With respect to the second sentence, my mother treated me and my three siblings - especially me - rather poorly. None of us kept up with her much in adulthood. I moved away from her and my siblings at 13 to live with our dad. 'Tis why I avoided having children until I was 50, when I was "certain" I wouldn't be like her.   She did, however, if even accidentally, I still in me a love of different types of music.
    • Marcie Jensen
      Krampus is another different tradition. I first learned about the character on an episode of General Hospital several years ago.
    • Marcie Jensen
      @miz mirandathank you for adding to the Christmas Traditions list. Again, it's very interesting. As is the story of the actual Saint Nicholas, bishop of Myrna and Bari, the precursor of Santa. I've gotta say, I think I'll pass on the fried caterpillars though.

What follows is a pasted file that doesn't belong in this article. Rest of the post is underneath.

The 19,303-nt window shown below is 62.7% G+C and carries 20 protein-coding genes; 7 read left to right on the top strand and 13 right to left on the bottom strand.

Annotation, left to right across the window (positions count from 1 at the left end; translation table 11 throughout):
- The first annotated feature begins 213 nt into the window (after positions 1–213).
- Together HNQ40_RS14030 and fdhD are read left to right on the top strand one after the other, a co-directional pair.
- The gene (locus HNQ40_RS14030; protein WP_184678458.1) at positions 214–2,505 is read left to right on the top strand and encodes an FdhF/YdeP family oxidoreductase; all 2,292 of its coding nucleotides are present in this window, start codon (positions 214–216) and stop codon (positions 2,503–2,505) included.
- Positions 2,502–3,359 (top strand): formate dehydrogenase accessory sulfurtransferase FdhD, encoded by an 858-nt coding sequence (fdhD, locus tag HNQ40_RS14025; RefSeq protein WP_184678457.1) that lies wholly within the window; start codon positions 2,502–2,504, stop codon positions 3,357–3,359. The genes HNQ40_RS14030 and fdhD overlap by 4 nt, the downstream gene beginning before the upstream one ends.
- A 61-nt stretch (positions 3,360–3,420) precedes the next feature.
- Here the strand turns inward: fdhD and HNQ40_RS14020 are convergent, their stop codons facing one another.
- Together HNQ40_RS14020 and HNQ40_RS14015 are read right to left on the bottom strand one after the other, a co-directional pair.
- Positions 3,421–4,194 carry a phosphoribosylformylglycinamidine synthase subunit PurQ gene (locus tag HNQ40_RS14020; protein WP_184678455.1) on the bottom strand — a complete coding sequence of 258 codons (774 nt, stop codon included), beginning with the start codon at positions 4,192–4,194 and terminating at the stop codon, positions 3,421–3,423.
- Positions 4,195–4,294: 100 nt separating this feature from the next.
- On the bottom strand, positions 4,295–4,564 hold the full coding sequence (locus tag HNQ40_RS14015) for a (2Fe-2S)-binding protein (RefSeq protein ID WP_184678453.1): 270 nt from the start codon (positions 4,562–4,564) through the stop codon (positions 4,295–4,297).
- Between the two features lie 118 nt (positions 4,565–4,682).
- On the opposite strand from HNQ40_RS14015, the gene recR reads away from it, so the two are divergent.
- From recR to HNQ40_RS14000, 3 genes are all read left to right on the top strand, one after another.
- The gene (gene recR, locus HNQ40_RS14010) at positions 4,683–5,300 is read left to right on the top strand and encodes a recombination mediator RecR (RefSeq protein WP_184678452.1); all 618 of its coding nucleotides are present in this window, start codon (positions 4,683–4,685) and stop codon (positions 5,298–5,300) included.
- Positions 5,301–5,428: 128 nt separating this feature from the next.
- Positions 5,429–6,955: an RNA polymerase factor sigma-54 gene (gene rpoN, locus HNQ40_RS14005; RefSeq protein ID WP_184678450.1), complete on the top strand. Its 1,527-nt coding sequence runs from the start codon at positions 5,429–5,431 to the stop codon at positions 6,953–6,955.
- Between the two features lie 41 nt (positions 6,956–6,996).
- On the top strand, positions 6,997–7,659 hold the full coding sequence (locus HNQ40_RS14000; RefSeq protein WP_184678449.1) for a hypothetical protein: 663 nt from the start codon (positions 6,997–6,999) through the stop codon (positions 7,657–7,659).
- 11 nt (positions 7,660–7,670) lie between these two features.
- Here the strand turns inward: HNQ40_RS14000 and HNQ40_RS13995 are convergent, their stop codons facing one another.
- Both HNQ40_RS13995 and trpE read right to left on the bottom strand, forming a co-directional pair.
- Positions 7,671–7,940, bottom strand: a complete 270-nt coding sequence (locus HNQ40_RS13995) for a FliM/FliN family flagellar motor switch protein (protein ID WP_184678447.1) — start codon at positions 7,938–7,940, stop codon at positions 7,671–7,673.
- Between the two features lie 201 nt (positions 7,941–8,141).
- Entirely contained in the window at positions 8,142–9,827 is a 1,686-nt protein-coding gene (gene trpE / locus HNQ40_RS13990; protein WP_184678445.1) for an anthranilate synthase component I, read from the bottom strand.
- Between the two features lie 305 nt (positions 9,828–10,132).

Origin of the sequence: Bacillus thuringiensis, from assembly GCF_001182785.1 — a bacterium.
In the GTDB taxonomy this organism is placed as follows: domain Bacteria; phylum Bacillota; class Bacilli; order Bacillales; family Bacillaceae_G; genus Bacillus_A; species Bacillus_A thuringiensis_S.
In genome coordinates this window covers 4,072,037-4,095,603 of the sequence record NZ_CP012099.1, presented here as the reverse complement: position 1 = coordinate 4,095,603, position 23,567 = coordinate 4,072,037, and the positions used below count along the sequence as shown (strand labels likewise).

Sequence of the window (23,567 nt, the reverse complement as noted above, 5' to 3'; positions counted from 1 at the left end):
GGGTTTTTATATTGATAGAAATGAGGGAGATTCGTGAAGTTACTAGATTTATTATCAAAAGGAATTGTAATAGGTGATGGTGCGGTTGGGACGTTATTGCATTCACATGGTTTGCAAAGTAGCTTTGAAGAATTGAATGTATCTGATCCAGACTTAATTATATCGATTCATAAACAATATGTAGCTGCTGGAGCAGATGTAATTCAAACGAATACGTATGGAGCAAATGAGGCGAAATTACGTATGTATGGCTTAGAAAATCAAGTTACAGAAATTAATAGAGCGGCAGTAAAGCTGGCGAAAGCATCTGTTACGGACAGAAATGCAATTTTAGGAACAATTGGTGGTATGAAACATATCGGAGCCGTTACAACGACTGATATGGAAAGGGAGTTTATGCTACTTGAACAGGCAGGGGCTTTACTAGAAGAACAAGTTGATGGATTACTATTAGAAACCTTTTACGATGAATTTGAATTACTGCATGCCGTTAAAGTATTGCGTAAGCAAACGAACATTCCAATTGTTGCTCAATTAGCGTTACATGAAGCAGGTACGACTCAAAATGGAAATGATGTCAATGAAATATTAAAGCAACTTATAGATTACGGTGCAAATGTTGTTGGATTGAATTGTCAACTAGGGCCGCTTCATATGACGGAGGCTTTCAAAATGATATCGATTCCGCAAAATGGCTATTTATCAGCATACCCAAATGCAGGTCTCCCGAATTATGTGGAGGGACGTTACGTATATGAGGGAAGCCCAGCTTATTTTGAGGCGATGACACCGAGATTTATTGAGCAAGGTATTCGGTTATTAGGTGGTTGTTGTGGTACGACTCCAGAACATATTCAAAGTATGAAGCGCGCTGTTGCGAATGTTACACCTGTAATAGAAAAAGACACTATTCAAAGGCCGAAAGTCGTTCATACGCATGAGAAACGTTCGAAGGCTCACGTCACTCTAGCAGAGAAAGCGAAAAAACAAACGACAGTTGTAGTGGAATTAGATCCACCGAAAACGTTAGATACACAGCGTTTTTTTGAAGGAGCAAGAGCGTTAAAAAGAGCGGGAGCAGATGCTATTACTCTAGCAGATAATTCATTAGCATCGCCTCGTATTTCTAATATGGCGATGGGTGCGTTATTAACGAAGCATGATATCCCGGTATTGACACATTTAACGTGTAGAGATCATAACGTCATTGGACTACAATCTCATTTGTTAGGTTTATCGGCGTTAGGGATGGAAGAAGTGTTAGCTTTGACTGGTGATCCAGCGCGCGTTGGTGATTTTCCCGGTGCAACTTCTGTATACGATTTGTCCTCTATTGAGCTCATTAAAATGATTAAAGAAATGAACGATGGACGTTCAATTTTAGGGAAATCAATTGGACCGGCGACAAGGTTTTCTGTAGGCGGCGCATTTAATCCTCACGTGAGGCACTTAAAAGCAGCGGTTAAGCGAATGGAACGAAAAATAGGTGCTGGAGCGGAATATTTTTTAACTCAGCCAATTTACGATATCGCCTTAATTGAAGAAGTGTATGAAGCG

• KathyLauren
      LOL.  When I was a kid, there was an even worse variation of it, to the same tune, called "All I want for Christmas is a Beatle."  Click at your own risk... https://www.youtube.com/watch?v=3ozoaBftyjI
    • MaryEllen
      Another oldie but goody       
    • awkward-yet-sweet
      In German traditions, St. Nicholas is accompanied by a an imp or mildly evil fellow named Krampus.  St. Nicholas hands out sweet treats and fruit to good children, leaving the treats in a shoe.  Krampus beats bad children with a stick.  
    • Davie
      SZA's new album, SOS, finally out. " Blind" song. Been a long-time fan since her first demos. 
    • Carolyn Marie
      This was popular when I was a kid.  It sucked then, and it sucks now:  "All I want for Christmas Is My Two Front Teeth."  Spike Jones and the City Slickers did the first recording of it.     Carolyn Marie
    • Carolyn Marie
    • Abigail Eleanor
      That Yule Cat in Iceland!  I love it! 
    • miz miranda